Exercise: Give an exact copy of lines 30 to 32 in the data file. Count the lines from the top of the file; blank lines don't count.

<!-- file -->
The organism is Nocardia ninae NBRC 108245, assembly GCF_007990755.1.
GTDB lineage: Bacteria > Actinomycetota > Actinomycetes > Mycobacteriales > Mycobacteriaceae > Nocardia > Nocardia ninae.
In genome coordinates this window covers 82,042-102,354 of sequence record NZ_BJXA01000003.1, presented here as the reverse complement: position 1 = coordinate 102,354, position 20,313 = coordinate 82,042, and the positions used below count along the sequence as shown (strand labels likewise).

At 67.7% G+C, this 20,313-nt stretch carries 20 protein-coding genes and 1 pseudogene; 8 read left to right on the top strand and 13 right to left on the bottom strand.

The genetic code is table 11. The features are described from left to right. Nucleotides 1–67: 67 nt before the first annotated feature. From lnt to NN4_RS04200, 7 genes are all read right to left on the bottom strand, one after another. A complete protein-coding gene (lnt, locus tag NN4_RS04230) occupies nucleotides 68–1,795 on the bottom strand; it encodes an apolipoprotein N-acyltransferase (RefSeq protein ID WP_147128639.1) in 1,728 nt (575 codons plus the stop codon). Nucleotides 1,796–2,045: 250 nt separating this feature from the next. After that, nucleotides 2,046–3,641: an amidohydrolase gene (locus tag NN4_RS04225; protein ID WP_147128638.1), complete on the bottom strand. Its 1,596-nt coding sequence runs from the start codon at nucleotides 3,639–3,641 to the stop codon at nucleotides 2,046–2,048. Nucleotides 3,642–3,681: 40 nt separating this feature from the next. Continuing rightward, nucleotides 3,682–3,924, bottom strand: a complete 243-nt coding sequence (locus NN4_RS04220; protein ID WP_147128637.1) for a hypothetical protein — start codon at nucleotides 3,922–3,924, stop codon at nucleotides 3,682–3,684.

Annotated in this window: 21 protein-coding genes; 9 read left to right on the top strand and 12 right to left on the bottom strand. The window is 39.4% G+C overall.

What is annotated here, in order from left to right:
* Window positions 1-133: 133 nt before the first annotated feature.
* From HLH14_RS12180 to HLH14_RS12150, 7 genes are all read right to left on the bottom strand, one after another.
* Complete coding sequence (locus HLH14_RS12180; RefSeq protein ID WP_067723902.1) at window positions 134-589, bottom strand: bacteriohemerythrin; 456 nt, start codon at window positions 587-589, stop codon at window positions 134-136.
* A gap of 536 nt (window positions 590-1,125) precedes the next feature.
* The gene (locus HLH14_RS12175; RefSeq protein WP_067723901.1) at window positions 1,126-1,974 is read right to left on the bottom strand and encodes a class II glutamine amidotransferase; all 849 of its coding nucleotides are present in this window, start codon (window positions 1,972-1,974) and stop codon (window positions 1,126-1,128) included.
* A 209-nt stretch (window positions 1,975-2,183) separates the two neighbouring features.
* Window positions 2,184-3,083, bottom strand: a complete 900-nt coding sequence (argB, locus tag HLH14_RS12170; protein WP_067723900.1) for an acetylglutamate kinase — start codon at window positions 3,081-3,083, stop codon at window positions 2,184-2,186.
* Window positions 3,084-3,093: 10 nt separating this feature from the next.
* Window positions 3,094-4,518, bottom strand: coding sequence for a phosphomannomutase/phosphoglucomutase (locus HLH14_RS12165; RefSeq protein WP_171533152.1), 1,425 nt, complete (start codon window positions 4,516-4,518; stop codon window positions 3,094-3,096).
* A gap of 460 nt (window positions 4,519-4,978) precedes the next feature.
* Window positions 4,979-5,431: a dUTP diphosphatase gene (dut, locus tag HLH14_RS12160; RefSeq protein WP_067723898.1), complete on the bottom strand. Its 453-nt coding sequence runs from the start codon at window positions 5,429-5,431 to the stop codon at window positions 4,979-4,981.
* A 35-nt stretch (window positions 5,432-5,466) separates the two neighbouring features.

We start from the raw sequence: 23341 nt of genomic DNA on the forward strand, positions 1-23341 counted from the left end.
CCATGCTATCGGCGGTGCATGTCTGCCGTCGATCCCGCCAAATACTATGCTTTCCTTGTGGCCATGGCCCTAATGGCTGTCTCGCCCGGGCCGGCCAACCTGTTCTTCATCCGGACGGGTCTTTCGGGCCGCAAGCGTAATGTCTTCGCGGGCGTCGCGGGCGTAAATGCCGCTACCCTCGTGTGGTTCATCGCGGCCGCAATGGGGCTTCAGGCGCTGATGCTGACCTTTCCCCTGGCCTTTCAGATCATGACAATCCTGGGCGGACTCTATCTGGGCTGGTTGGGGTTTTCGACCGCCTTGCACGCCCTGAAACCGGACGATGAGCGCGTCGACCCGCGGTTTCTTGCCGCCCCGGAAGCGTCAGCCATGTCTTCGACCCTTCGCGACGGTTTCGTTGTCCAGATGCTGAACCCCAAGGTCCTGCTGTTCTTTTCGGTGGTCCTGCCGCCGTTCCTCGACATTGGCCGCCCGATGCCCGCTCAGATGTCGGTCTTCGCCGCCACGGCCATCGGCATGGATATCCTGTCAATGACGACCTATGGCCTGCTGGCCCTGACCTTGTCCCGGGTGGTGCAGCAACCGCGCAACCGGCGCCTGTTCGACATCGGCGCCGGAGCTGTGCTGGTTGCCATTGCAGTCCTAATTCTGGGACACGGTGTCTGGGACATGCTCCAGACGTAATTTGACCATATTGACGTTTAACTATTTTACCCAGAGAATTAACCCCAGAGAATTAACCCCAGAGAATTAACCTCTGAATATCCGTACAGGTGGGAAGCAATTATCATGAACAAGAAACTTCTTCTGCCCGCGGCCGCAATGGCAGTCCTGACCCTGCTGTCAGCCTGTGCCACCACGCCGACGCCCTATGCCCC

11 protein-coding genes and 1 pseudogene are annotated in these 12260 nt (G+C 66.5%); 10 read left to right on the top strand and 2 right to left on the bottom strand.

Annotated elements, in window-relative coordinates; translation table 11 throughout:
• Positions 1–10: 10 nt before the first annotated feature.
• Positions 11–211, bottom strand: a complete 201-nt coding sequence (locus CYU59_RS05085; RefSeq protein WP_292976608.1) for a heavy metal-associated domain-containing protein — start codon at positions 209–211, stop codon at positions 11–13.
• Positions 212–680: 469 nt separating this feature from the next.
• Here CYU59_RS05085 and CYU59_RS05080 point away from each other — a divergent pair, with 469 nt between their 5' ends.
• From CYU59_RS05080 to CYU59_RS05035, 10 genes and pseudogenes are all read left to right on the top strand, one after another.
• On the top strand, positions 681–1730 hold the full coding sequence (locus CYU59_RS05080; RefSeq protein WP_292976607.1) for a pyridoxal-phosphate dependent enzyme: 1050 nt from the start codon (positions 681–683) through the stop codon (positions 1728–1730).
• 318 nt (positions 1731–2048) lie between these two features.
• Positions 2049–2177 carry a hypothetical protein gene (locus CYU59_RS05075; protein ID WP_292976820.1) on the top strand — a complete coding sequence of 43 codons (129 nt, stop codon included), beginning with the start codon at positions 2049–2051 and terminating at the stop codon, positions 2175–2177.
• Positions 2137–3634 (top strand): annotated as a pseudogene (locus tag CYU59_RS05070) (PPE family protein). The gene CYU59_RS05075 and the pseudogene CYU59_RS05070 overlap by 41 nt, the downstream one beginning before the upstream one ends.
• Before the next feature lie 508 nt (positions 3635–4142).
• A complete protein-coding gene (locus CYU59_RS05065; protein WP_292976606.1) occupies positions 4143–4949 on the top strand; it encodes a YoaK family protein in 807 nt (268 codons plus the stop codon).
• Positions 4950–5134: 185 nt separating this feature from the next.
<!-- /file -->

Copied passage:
• 318 nt (positions 1731–2048) lie between these two features.
• Positions 2049–2177 carry a hypothetical protein gene (locus CYU59_RS05075; protein ID WP_292976820.1) on the top strand — a complete coding sequence of 43 codons (129 nt, stop codon included), beginning with the start codon at positions 2049–2051 and terminating at the stop codon, positions 2175–2177.
• Positions 2137–3634 (top strand): annotated as a pseudogene (locus tag CYU59_RS05070) (PPE family protein). The gene CYU59_RS05075 and the pseudogene CYU59_RS05070 overlap by 41 nt, the downstream one beginning before the upstream one ends.